Movie Review - Stronger (2017)

This is the second film within the space of a year to have a dramatization of the Boston Marathon bombing in 2013. The first was Peter Berg's Patriots Day (2016), which focused on the police investigation to catch the terrorists who caused the bombings. This film focuses on one of the victims who lost both his legs in the explosion. The film follows the year in which the victim was in recovery and dealt with the aftermath. Directed here by David Gordon Green (Pineapple Express and All the Real Girls), this docudrama is very affecting, quite moving and provides a great vehicle for the actor in the center to drive straight to the Oscars. It also provides a very good visual effect that's worthy of recognition. It shines a light on people with a disability. It's unfortunate the film never employs or utilizes people who are actually disabled on screen. This film could have provided a great, acting opportunity for an actual, transtibial amputee.

Jake Gyllenhaal (The Day After Tomorrow and Jarhead) stars as Jeff Bauman, an employee at a Costco warehouse who is 27 and lives with his single mother in Chelmsford, a town that could be considered a suburb of Boston. His ex-girlfriend Erin, played by Tatiana Maslany (Orphan Black), is running in the Boston Marathon on April 15, 2013. Jeff goes and waits for her at the finish line to support her. The finish line was the sight of the two bombs, and it's where Jeff lost both his legs.

What follows are things that we've seen before when it comes to movies about people who are sick or suffering from some illness or injury. After the explosion, Jeff wasn't in a coma but he was unconscious for the most part. Because Jeff was at the marathon to support her, Erin felt obligated to be at the hospital, despite being his ex-girlfriend. It was reminiscent of the recent The Big Sick. Yet, Maslany is a far better actor than Kumail Nanjiani who played the reticent ex in that film.

After Jeff wakes up, he has to deal with sudden fame and people thinking he's a hero when he doesn't feel as strong or as proud as everyone else in the Boston area, and especially when he feels he didn't do anything, despite helping police to identify one of the bombers. That fact isn't really accentuated at all. The movie proceeds as if he's just a survivor and that's it, which makes it a little if not totally dissimilar from how a lot of soldiers who come back after fighting in a war feel. They too can become a symbol to the public, a symbol to which the soldiers themselves feel they can't live up or of which they are not worthy.

Jeff is initially confined to a wheelchair. A friend or relative references a character from Forrest Gump (1994). Yet, when it comes to movies about men in wheelchairs, my mind went to Tom Cruise in Born on the Fourth of July (1989) as well as Marlon Brando in The Men (1950), but Gyllenhaal's performance seems to waiver somewhere between the two but never any better than each, or else it's just the movie itself feeling so derivative that it as a whole is never better than each. Gyllenhaal is good at expressing the pain and the depression, but when he would have these bursts of anger or freak-outs as he does in an elevator and in Erin's car, it felt like an actor acting, or rather over-acting. He wasn't bad, but I was briefly taken out of the movie in those moments. It still doesn't clear the high bar he set in his one and only Oscar nomination, Brokeback Mountain (2005), which still remains Gyllenhaal's best work.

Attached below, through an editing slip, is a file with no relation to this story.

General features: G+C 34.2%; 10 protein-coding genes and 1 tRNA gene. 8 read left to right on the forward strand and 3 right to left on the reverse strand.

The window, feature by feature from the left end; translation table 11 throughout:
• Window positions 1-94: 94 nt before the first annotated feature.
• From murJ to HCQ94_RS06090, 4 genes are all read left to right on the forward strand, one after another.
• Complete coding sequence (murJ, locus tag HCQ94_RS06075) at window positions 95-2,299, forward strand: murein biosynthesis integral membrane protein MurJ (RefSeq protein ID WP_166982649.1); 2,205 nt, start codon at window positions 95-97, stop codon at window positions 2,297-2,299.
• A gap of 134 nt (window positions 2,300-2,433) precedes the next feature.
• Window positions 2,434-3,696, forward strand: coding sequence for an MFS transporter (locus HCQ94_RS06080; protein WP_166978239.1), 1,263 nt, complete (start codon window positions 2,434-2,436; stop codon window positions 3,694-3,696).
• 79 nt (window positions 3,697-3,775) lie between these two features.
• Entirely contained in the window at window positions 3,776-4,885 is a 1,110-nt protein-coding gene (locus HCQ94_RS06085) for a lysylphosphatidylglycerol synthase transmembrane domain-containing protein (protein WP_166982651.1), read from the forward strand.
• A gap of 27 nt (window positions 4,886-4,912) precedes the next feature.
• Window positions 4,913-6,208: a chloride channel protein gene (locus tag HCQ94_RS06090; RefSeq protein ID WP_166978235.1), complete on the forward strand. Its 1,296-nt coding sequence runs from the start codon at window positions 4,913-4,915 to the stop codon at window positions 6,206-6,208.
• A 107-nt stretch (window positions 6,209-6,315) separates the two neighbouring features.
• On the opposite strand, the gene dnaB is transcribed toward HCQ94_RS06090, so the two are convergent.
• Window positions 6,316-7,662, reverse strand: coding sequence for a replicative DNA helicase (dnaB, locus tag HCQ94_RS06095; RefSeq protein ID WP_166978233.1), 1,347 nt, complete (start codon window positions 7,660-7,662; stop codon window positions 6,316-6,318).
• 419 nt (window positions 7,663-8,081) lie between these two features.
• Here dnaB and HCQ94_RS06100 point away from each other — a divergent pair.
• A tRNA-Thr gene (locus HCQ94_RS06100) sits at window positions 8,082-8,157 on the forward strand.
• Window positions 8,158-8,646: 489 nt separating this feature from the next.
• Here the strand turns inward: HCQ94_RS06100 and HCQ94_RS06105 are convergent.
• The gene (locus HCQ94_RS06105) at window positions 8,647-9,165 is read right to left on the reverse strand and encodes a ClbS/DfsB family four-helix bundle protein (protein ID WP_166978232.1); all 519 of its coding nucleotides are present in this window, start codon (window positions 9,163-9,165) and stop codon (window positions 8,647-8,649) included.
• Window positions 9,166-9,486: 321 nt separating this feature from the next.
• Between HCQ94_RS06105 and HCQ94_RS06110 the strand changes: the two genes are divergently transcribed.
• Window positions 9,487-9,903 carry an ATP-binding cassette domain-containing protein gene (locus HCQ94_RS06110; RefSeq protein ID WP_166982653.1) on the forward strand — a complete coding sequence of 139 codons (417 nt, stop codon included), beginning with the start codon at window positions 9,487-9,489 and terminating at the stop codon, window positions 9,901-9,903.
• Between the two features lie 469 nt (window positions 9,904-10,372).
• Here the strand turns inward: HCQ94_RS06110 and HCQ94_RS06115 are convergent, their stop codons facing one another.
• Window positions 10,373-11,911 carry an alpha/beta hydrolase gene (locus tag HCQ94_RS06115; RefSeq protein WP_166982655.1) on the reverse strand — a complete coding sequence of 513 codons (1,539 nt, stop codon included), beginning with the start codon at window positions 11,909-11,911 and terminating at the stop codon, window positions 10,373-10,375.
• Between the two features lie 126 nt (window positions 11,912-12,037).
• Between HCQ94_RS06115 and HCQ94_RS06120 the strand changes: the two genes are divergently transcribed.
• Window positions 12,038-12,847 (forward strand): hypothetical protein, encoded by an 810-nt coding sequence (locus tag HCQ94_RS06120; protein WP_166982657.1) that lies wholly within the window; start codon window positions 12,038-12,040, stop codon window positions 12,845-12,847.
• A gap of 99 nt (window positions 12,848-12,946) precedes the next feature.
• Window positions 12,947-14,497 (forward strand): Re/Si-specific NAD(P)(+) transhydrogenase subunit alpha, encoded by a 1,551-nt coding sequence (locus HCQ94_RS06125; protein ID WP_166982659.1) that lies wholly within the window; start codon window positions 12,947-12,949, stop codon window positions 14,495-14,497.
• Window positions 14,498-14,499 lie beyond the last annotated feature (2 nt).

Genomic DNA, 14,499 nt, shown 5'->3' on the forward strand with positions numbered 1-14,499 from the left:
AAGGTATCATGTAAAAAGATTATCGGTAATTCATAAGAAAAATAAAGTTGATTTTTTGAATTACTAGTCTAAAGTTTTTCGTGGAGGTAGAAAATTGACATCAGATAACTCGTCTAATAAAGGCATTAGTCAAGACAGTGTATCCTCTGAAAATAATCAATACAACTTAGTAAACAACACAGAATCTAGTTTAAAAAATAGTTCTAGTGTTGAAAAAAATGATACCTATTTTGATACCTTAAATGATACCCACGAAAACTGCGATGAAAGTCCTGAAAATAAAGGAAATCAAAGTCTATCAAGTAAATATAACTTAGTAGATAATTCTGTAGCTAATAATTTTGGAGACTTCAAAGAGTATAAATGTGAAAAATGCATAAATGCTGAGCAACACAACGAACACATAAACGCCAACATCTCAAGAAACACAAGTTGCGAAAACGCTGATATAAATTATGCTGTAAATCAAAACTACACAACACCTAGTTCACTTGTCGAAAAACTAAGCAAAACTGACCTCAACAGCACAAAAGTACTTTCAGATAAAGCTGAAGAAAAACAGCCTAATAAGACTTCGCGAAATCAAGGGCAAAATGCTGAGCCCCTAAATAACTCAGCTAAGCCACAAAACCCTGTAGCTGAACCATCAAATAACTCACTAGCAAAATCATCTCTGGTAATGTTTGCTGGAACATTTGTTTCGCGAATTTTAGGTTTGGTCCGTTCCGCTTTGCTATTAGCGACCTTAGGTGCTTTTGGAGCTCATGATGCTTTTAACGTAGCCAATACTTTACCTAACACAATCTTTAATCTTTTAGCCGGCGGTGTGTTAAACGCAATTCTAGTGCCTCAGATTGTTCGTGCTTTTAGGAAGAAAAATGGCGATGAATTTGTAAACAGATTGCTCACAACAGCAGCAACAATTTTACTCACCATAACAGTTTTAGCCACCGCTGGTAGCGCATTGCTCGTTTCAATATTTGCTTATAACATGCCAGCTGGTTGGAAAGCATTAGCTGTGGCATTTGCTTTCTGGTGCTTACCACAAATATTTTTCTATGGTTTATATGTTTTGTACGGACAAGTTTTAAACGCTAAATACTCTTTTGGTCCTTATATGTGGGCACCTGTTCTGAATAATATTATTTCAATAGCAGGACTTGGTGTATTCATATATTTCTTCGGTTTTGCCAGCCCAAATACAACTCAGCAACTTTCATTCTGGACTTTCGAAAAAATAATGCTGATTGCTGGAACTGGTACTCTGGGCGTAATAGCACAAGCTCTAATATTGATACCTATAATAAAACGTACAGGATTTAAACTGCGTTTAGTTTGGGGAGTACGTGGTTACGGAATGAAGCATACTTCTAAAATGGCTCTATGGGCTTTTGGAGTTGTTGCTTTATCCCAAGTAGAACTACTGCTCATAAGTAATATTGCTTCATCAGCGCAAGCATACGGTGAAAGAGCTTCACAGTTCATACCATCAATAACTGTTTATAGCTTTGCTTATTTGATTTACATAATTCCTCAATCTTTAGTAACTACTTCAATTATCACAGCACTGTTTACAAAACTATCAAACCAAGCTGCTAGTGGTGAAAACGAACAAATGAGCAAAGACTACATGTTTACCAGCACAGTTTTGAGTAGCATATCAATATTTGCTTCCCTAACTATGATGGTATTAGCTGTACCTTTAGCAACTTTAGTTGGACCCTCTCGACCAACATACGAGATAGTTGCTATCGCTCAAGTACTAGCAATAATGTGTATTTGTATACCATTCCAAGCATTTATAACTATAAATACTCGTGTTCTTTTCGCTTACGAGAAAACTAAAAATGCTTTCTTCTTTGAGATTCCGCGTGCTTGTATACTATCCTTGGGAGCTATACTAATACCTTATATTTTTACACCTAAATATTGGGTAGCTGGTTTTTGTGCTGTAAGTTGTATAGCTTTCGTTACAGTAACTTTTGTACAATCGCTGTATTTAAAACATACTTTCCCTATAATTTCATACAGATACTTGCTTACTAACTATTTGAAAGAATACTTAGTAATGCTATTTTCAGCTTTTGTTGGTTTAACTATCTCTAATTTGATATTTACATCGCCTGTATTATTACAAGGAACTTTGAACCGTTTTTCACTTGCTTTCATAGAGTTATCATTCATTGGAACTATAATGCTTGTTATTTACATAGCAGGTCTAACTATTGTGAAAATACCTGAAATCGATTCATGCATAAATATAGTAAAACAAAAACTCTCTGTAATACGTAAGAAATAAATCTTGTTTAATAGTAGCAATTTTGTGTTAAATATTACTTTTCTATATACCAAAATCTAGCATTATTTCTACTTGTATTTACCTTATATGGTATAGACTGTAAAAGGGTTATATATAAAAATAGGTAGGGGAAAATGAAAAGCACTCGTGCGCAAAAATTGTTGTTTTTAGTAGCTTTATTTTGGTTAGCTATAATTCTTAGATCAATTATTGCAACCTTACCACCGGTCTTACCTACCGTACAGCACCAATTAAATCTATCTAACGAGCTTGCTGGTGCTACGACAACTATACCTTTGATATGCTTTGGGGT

Speaking of which, what also took me out the movie was the gay slurs at the beginning. There are a lot of f-bombs dropped in this film. The f-bombs were not only of the four-letter kind but also of the anti-gay variety. Jeff does somewhat rebuke them but not to great effect and it's an issue that's never brought up again, so the question is why have it in the movie at all. Are we supposed to be endeared by Jeff's friends and their homophobic tendencies even in the year 2013? It would have been as offensive as the casual dropping of the N-word.

It doesn't help that there was a fantastic film about a gay man in a wheelchair that doesn't drop slurs about straight people. It was Michael D. Akers' Morgan (2012), a movie that's more about accepting one's limitations, as well as accepting the burdens put onto you due to your disability and the burden it puts onto those around you who love you. When it comes to that burden, this movie plays a lot of the same beats as in Morgan or as in The Theory of Everything (2014), except Maslany isn't positioned as strongly here as Felicity Jones was.

Maslany still gives a strong performance, perhaps even stronger than Gyllenhaal's. He's good, but when it comes to his character, similarly to Andy Serkis doing motion-capture, it's as much about what Gyllenhaal is doing as it's also about the visual effects to make him seem like a double amputee below his knees. It's not new. It's an effect that was done to Marion Cotillard in Rust and Bone (2012).

Unfortunately, I was thinking about the visual effects more in this movie than in Rust and Bone, which is a little bit of a bad thing. The movie somehow became more about that visual effect than Jeff's arc of going from man-child to more responsible adult. It's cliché that it took getting his girlfriend pregnant to start that ball rolling, which is probably the truth of the matter, given this is a true story, but it's still a rather predictable turn for the movie to make.

Rated R for language, graphic injuries and brief sexuality with nudity.
Running Time: 1 hr. and 59 mins.


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